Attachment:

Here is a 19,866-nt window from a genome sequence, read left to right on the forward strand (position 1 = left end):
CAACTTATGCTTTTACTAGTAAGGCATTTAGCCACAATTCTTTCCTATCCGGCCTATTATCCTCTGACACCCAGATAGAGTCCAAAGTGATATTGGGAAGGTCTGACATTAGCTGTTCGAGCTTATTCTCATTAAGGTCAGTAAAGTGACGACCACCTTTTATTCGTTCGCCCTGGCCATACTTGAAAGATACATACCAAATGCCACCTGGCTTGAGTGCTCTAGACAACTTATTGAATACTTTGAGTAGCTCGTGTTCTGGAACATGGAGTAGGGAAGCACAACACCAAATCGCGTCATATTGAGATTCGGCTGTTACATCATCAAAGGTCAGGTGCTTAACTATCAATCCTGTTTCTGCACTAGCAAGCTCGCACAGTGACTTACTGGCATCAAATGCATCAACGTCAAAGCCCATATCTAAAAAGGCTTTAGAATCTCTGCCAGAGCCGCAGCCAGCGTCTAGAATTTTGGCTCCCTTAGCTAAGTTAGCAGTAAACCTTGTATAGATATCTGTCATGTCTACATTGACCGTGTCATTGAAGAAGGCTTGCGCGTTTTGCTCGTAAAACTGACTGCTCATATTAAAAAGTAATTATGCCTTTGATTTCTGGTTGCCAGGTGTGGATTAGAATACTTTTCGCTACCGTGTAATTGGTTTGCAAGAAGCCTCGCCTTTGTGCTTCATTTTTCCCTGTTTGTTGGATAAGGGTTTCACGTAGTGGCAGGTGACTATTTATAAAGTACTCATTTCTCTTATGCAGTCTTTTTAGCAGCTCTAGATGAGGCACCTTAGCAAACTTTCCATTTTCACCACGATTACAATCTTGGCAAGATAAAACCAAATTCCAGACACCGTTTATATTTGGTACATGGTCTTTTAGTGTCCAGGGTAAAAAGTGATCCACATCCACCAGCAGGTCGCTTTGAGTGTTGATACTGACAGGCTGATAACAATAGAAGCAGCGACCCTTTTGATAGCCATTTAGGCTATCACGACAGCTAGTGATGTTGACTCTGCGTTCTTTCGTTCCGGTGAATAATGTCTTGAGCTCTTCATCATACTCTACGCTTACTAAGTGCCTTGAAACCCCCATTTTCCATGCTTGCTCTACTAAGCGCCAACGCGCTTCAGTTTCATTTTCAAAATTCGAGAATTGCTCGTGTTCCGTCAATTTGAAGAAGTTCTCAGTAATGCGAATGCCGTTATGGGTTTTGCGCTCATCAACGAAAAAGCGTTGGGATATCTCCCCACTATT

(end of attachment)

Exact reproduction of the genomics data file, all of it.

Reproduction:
Here is a 19,866-nt window from a genome sequence, read left to right on the forward strand (position 1 = left end):
CAACTTATGCTTTTACTAGTAAGGCATTTAGCCACAATTCTTTCCTATCCGGCCTATTATCCTCTGACACCCAGATAGAGTCCAAAGTGATATTGGGAAGGTCTGACATTAGCTGTTCGAGCTTATTCTCATTAAGGTCAGTAAAGTGACGACCACCTTTTATTCGTTCGCCCTGGCCATACTTGAAAGATACATACCAAATGCCACCTGGCTTGAGTGCTCTAGACAACTTATTGAATACTTTGAGTAGCTCGTGTTCTGGAACATGGAGTAGGGAAGCACAACACCAAATCGCGTCATATTGAGATTCGGCTGTTACATCATCAAAGGTCAGGTGCTTAACTATCAATCCTGTTTCTGCACTAGCAAGCTCGCACAGTGACTTACTGGCATCAAATGCATCAACGTCAAAGCCCATATCTAAAAAGGCTTTAGAATCTCTGCCAGAGCCGCAGCCAGCGTCTAGAATTTTGGCTCCCTTAGCTAAGTTAGCAGTAAACCTTGTATAGATATCTGTCATGTCTACATTGACCGTGTCATTGAAGAAGGCTTGCGCGTTTTGCTCGTAAAACTGACTGCTCATATTAAAAAGTAATTATGCCTTTGATTTCTGGTTGCCAGGTGTGGATTAGAATACTTTTCGCTACCGTGTAATTGGTTTGCAAGAAGCCTCGCCTTTGTGCTTCATTTTTCCCTGTTTGTTGGATAAGGGTTTCACGTAGTGGCAGGTGACTATTTATAAAGTACTCATTTCTCTTATGCAGTCTTTTTAGCAGCTCTAGATGAGGCACCTTAGCAAACTTTCCATTTTCACCACGATTACAATCTTGGCAAGATAAAACCAAATTCCAGACACCGTTTATATTTGGTACATGGTCTTTTAGTGTCCAGGGTAAAAAGTGATCCACATCCACCAGCAGGTCGCTTTGAGTGTTGATACTGACAGGCTGATAACAATAGAAGCAGCGACCCTTTTGATAGCCATTTAGGCTATCACGACAGCTAGTGATGTTGACTCTGCGTTCTTTCGTTCCGGTGAATAATGTCTTGAGCTCTTCATCATACTCTACGCTTACTAAGTGCCTTGAAACCCCCATTTTCCATGCTTGCTCTACTAAGCGCCAACGCGCTTCAGTTTCATTTTCAAAATTCGAGAATTGCTCGTGTTCCGTCAATTTGAAGAAGTTCTCAGTAATGCGAATGCCGTTATGGGTTTTGCGCTCATCAACGAAAAAGCGTTGGGATATCTCCCCACTATT